22 to deal with, as I understand it, and the first is

23 RNI-105-053.504 (displayed), which is addressed to

24 Mo Mowlam and Jack Strand. I think that is probably

25 Jack Straw, who was then, I think, the Home Secretary.

 

 

153


1 Do you see that?

2 A. Yes.

3 Q. And after a brief word of welcome to the new Government,

4 the letter, signed by Jean Forest, deals with the

5 question of miscarriages of justice. Then you see in

6 the penultimate paragraph, she refers to Rosemary Nelson

7 again:

8 "The solicitor, Rosemary Nelson, who has been

9 threatened with the same fate as Pat Finucane."

10 And then the writer talks about an attempt to murder

11 Colin Duffy and asks for official enquiries to be made

12 into serious police misconduct.

13 Then turning the page to RNI-105-053.505

14 (displayed), another missive from US Voice, and it

15 refers to an incident on the Garvaghy Road where she

16 alleged that she had been assaulted in the first

17 paragraph. And then, again, in the penultimate

18 paragraph, you see it refers to the continual harassment

19 of his barrister, Rosemary Nelson.

20 Now, did it fall to you to deal with these messages

21 or these letters from the US Voice?

22 A. Yes, sorry -- it is clear US Voice is for human rights

23 in Northern Ireland. Sorry, I should have made the

24 connection there...

25 Yes, I replied to Jean Forest twice, I think.

 

 

154


1 Q. And how was it that these letters came to be directed to

2 your complaints section, do you think?

3 A. Again, it all is connected with complaints of misconduct

4 by police officers.

5 Q. I appreciate it is not your decision about allocation,

6 but you think it was decided, was it, that these should

7 join the previous matters you have been dealing with and

8 be dealt with on the basis that they disclose complaints

9 against the police?

10 A. I think so.

11 Q. Again, I don't want to go through this in enormous

12 detail, but will see what they both also disclose is

13 allegations of assault, allegations of threat, a threat

14 to life because of the reference to Patrick Finucane,

15 but so far as you were concerned, it fell to you, did

16 it, to treat them as though they were complaints about

17 the police?

18 A. Well, I wouldn't -- you know, it came to me to provide

19 a response. So, yes, somebody decided that that was --

20 yes -- and on the basis of what the letters raised, you

21 know, although this time Colin Duffy -- you know, it was

22 similar, certainly in the Rosemary Nelson material, to

23 what was ongoing with other correspondence.

24 Q. Thank you. Now, we can see your opening response at

25 RNI-105-054 (displayed) and it is dated 28 July. It is

 

 

155


1 addressed to Jean Forest.

2 You thank her for the two letters. You say they

3 have been recently faxed to the Secretary of State for

4 Northern Ireland and the Home Secretary and passed to

5 you for reply. Then you set out the circumstances of

6 Colin Duffy's arrest and charging in the criminal

7 proceedings that are going on.

8 Then you say in the third paragraph:

9 "I have asked the RUC to comment on the allegations

10 you made about the targeting of Mr Duffy and the threats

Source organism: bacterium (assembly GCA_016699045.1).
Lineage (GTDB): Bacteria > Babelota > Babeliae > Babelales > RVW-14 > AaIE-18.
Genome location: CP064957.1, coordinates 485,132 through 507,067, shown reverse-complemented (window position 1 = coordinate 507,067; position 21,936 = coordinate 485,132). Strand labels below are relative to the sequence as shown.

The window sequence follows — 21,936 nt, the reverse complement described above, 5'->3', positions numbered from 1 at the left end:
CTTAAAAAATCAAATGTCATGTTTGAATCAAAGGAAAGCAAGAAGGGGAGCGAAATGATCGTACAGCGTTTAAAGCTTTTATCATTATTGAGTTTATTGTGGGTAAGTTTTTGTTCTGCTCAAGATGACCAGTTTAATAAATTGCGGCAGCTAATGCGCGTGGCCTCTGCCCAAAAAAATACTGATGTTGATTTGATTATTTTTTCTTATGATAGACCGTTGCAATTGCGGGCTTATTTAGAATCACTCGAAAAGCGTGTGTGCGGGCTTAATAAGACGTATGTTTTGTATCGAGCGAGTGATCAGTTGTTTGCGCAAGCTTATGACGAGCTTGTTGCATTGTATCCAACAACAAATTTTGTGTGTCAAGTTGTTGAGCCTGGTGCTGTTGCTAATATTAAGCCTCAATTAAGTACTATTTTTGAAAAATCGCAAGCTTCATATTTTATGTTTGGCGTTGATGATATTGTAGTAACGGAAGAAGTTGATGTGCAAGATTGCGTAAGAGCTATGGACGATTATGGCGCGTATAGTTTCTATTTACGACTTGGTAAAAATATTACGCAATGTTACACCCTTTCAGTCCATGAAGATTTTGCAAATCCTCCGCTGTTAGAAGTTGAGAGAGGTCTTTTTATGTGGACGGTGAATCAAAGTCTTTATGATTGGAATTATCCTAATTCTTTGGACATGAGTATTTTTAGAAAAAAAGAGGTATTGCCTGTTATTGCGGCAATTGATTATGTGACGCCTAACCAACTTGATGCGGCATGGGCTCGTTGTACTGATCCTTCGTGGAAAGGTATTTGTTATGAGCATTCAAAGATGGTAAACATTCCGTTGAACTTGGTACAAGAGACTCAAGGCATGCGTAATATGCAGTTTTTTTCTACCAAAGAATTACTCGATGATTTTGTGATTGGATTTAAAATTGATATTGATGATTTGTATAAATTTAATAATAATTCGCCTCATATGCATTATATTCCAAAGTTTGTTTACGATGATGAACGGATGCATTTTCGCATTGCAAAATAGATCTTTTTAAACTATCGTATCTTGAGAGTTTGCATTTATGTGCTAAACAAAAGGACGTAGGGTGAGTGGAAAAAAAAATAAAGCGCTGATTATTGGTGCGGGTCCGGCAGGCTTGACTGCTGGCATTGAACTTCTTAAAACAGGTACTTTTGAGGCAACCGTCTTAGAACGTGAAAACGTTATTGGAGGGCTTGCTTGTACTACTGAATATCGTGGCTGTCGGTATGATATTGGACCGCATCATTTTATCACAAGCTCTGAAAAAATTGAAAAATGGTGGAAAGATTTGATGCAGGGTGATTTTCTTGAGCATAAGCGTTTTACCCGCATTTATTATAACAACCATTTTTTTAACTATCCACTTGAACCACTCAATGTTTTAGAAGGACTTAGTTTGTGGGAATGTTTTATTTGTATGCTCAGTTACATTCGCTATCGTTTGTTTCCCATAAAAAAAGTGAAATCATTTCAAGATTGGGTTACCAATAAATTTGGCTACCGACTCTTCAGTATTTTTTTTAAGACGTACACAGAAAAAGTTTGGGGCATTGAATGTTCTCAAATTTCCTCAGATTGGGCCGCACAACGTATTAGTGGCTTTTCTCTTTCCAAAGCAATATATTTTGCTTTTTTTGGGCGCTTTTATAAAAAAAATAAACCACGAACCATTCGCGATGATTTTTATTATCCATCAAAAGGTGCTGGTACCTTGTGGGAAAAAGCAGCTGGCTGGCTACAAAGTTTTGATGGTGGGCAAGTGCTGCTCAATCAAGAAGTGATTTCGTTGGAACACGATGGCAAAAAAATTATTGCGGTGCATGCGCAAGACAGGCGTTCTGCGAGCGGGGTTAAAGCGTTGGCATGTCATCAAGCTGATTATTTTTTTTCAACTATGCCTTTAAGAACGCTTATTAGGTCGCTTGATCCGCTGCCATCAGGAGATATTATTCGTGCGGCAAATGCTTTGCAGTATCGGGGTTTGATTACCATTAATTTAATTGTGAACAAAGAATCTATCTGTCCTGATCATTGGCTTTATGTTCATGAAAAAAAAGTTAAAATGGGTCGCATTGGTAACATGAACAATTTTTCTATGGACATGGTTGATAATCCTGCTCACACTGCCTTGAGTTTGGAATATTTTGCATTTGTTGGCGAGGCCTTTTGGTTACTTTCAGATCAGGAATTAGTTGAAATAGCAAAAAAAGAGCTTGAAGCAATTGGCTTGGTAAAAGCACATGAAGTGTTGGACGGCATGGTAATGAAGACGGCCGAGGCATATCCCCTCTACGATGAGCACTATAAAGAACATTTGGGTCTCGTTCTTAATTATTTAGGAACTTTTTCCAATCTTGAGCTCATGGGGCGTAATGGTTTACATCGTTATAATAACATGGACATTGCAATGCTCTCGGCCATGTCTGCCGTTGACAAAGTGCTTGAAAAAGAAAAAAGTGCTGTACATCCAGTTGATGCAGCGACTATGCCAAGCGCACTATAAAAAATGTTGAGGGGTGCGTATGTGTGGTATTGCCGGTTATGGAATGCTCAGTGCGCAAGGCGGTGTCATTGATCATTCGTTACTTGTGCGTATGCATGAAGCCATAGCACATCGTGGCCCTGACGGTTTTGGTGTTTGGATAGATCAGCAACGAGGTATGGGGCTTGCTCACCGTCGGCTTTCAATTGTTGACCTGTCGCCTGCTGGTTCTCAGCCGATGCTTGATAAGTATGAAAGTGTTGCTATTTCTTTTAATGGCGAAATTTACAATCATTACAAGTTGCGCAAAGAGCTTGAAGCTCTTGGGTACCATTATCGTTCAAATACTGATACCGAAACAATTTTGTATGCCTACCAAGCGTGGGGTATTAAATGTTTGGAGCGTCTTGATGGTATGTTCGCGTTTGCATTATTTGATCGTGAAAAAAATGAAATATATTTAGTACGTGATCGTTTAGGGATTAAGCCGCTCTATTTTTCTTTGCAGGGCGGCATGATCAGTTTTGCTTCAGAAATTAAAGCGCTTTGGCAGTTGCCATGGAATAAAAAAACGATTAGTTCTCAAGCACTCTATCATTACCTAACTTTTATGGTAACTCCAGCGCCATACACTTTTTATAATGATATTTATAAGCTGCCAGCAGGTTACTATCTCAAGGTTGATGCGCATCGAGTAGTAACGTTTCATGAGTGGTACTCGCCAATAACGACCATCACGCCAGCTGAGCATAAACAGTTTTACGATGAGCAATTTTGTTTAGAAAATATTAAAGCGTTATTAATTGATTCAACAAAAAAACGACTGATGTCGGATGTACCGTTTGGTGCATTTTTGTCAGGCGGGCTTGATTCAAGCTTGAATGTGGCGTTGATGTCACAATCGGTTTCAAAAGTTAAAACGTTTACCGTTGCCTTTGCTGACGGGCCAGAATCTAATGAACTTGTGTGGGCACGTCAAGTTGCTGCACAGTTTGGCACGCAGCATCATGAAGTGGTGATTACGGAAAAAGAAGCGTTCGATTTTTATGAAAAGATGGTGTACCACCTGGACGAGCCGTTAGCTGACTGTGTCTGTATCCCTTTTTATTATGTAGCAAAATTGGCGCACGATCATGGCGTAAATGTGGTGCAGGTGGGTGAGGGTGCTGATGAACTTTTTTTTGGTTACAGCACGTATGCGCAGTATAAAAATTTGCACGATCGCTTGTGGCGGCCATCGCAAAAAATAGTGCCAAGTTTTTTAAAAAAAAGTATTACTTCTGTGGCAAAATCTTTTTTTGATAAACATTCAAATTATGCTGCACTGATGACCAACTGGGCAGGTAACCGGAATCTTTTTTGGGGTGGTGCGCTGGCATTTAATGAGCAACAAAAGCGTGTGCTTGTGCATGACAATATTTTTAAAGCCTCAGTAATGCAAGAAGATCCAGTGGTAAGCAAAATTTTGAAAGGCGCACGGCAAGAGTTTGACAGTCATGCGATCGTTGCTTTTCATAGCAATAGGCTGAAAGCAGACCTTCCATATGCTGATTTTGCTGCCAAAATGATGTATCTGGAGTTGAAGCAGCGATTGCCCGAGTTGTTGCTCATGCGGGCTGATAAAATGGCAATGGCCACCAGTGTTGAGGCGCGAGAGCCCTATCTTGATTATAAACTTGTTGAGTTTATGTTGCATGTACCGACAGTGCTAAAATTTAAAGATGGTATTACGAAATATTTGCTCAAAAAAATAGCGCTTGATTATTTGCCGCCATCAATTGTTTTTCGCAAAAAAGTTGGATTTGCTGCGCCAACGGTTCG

11 against Mrs Nelson. I'll write to you as soon as I have

12 received their response."

13 Do you see that?

14 A. Yes.

15 Q. So, as I understand it, remembering what you told us

16 about your correspondence, here you are giving an answer

17 to one of the issues raised in the letter and you are

18 assuring the correspondent, in this case Ms Forest, that

19 you have sought further information and you will get

20 back to her as and when you receive it?

21 A. Yes.

22 Q. And the comments you had sought, as you told her at any

23 rate, were about the targeting of Mr Duffy and the

24 threats against Mrs Nelson?

25 A. Yes.

 

 

156


1 Q. So those, presumably, were the matters which you felt,

2 based on your reading of those two letters, you needed

3 more information on from the RUC?

4 A. Yes.

5 Q. Now, just in fairness because we are displaying this

6 letter on the screen, can I take it that that isn't your

7 handwriting?

8 A. No. The "I won't hold my breath"?

9 Q. Yes.

10 A. No.

11 Q. I suspect it is Jean Forest, but I don't know.

12 It looks as though you were as good as your word and

13 acted on the assurance, and we can see that at the next

14 page, RNI-105-055 (displayed). And you wrote to the

15 Command Secretariat on 28 July under the heading

16 "Alleged death threats by RUC". Then you made

17 a reference to previous correspondence and their

18 reference, and you began by saying:

19 "Rosemary Nelson's name has been very much in the

20 news lately, not least in connection with the

21 Colin Duffy case."

22 So her profile in the media was considerable at this

23 stage in the summer of 1997, was it?

24 A. Yes, yes, it was.

25 Q. And that presumably would have been not only in relation

 

 

157


1 to the Duffy case, but also the Garvaghy Road matters

2 that you mentioned a little earlier?

3 A. Very much.

4 Q. Yes. And then you start with your questions, and your

5 questions relate to the ICPC investigation. Do you see?

6 A. Yes.

7 Q. And you say:

8 "I'm apparently dealing with a number of letters

9 about the complaint and should be grateful for

10 clarification on a number of points involving this case.

11 What exactly is the nature of the complaint? What is

12 the current stage of the investigation? I understand

13 that Ms Nelson has refused to cooperate."

14 What steps have been taken to encourage her,

15 et cetera, et cetera, et cetera. Then you sign off

16 with: